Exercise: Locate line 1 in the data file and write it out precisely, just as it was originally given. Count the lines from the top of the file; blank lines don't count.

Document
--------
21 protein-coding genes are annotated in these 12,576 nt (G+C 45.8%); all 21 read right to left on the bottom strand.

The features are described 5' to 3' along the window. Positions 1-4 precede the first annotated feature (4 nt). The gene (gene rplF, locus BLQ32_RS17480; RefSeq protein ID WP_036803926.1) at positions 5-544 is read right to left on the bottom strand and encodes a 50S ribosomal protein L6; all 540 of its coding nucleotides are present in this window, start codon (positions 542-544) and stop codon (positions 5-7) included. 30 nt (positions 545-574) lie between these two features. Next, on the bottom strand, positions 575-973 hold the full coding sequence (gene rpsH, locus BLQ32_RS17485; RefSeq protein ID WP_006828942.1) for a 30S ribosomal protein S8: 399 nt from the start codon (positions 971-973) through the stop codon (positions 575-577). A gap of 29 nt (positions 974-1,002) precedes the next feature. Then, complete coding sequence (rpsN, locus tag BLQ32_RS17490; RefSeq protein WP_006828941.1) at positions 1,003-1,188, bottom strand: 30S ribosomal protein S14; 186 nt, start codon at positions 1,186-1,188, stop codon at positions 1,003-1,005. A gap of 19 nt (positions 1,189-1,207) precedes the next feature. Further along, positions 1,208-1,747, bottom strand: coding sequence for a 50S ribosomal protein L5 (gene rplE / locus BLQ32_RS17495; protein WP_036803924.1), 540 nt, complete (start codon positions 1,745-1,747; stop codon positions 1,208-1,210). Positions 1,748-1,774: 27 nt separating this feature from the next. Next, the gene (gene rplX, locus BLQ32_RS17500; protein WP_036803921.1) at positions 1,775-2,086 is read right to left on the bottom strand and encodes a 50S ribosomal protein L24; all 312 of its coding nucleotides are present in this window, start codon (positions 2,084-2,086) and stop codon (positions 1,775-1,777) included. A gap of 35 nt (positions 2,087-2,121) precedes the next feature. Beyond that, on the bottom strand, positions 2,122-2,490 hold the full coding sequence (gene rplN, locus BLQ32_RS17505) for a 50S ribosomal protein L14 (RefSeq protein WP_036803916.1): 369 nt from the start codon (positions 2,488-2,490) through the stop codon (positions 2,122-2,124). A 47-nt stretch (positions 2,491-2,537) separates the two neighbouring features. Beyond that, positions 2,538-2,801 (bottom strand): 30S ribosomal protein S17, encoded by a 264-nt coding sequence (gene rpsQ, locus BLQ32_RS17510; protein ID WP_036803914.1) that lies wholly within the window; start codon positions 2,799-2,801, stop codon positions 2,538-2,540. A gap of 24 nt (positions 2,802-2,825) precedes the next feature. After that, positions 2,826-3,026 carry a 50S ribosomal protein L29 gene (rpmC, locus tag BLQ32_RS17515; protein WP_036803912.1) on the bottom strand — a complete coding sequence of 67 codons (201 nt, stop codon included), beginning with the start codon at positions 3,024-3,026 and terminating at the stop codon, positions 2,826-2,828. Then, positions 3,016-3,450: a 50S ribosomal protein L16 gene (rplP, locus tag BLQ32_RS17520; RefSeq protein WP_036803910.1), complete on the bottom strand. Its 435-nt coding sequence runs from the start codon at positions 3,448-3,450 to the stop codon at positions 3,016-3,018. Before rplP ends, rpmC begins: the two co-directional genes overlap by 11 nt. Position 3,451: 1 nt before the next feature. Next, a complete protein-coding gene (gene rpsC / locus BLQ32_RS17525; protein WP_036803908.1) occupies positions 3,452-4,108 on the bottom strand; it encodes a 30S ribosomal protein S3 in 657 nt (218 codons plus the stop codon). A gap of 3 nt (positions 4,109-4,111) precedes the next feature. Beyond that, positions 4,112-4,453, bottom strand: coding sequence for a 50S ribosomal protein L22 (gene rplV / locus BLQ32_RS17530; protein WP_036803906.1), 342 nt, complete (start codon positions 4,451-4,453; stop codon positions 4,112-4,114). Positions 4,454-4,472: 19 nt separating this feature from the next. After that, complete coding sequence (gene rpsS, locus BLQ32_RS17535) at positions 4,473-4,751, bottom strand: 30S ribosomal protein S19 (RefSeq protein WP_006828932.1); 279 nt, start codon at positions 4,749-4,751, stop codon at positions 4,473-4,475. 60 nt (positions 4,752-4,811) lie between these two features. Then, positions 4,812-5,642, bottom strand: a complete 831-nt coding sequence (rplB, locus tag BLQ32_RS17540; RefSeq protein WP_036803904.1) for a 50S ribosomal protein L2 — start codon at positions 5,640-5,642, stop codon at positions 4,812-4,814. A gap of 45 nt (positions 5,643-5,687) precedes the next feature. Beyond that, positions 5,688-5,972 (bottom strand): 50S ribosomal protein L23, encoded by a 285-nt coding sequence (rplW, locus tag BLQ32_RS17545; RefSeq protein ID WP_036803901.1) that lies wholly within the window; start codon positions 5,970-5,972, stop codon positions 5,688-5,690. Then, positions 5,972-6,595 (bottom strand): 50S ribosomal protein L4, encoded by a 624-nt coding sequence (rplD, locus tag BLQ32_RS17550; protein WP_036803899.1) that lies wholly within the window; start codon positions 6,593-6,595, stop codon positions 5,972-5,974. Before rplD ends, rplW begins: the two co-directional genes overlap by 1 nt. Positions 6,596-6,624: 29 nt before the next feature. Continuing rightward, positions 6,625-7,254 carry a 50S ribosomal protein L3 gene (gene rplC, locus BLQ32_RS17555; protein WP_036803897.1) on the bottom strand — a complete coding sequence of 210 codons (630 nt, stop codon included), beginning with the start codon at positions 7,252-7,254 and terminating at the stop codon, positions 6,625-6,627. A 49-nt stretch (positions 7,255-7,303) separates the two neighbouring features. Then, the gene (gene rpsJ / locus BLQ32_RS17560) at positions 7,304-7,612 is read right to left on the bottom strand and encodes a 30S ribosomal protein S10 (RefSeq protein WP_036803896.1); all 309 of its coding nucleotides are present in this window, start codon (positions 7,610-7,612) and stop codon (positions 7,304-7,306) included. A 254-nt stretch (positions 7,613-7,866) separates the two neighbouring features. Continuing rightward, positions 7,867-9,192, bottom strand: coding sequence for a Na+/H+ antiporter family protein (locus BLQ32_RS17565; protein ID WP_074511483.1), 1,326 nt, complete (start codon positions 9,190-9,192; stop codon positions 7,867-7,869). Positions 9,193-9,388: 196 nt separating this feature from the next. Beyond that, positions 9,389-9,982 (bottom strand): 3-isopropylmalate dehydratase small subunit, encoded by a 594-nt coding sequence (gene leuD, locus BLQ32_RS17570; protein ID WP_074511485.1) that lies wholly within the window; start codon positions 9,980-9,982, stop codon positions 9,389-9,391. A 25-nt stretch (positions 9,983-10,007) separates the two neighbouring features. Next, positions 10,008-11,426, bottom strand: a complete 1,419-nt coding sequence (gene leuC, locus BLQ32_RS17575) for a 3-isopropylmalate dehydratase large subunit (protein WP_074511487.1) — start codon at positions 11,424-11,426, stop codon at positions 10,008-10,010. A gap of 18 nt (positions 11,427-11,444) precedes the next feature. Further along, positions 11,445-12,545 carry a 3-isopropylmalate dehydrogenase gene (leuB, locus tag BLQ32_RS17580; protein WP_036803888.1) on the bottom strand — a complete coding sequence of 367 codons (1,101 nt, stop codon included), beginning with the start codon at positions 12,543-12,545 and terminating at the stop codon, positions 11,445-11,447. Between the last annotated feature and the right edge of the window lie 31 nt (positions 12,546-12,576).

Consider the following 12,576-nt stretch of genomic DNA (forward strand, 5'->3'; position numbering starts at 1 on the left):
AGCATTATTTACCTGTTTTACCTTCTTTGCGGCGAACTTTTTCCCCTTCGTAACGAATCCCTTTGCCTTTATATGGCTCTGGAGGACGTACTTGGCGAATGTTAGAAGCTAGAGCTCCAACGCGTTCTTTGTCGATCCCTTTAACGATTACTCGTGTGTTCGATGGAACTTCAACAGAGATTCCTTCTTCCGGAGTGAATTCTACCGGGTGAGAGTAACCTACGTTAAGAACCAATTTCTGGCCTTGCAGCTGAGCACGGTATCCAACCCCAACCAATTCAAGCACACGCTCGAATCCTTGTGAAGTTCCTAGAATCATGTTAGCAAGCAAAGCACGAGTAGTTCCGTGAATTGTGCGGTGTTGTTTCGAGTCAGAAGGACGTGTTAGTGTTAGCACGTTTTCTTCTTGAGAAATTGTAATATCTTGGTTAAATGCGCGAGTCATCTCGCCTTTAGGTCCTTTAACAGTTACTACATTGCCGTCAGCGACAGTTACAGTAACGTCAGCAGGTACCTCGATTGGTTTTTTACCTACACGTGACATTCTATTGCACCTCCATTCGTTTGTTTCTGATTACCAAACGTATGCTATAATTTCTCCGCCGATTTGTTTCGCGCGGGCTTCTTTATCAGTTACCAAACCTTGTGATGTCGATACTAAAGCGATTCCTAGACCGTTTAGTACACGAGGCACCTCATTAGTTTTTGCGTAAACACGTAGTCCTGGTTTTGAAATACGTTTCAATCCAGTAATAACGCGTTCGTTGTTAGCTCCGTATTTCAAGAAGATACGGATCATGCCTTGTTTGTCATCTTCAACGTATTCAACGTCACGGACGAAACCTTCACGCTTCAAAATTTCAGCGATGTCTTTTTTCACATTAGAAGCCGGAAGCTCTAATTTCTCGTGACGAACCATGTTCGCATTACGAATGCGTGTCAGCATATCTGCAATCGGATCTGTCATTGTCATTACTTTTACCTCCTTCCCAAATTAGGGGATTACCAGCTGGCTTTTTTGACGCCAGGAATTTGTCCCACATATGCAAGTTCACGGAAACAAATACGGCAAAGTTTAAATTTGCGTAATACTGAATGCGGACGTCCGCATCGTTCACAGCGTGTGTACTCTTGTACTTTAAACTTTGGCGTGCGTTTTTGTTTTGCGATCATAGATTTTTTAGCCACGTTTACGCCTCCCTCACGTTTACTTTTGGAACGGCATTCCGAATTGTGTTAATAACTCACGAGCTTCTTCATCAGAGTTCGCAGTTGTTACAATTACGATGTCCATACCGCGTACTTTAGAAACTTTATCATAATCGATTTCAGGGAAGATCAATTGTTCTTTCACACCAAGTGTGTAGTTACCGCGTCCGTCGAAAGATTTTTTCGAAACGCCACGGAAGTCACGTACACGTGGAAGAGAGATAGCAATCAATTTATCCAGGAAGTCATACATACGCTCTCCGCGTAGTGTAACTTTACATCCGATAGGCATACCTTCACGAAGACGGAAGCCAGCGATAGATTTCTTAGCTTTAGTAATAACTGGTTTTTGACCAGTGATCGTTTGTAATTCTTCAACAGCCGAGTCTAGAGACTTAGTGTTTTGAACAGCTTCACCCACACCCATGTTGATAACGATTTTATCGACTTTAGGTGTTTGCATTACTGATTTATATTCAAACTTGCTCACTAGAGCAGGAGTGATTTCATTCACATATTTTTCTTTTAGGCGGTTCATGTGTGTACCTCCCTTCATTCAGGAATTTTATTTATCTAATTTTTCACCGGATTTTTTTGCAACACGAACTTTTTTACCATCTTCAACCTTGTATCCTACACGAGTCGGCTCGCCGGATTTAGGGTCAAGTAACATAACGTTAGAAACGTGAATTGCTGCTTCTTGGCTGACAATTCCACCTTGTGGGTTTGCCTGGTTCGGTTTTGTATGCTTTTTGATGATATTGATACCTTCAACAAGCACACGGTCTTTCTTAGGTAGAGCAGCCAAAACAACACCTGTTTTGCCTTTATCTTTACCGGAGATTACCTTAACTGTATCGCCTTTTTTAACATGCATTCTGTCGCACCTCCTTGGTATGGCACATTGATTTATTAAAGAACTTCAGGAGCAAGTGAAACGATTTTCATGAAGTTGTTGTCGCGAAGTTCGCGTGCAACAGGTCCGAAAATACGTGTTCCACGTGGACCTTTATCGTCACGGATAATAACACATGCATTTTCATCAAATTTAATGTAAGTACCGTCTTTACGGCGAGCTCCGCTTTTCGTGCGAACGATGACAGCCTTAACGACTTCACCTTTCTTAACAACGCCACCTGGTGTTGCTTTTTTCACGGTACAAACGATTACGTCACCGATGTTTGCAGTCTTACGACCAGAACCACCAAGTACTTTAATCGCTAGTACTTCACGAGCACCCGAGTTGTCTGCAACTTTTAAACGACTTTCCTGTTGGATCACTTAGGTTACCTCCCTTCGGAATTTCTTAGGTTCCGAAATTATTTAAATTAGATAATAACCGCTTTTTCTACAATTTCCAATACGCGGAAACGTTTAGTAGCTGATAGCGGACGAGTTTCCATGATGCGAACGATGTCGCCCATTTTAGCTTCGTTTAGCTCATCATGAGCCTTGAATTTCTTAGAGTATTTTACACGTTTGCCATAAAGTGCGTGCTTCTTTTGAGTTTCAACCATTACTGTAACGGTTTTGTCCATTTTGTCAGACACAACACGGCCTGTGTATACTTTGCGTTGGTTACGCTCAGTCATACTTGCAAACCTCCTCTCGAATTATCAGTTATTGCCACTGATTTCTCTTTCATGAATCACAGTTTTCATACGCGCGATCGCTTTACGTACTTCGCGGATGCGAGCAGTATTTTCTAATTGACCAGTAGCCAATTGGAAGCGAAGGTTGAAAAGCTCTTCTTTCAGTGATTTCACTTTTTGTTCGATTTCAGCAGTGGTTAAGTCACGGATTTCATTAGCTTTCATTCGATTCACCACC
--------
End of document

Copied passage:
21 protein-coding genes are annotated in these 12,576 nt (G+C 45.8%); all 21 read right to left on the bottom strand.